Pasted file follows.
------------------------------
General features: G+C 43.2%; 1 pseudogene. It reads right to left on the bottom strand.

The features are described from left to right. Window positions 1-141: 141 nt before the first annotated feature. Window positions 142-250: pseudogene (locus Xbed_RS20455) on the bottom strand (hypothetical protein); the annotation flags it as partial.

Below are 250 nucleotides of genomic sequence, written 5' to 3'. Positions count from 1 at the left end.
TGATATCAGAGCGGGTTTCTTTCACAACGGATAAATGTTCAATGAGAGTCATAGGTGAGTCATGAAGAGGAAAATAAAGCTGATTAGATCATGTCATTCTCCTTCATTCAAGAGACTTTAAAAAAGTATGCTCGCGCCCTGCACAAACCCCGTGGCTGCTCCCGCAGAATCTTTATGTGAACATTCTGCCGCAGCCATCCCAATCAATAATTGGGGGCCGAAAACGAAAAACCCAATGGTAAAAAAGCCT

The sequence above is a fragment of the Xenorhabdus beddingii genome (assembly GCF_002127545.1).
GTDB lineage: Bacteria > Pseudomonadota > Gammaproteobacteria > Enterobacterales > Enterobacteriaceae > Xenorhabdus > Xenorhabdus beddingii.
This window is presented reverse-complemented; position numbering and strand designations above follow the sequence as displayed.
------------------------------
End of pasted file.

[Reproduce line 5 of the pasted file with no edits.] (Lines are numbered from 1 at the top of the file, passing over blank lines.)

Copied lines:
The sequence above is a fragment of the Xenorhabdus beddingii genome (assembly GCF_002127545.1).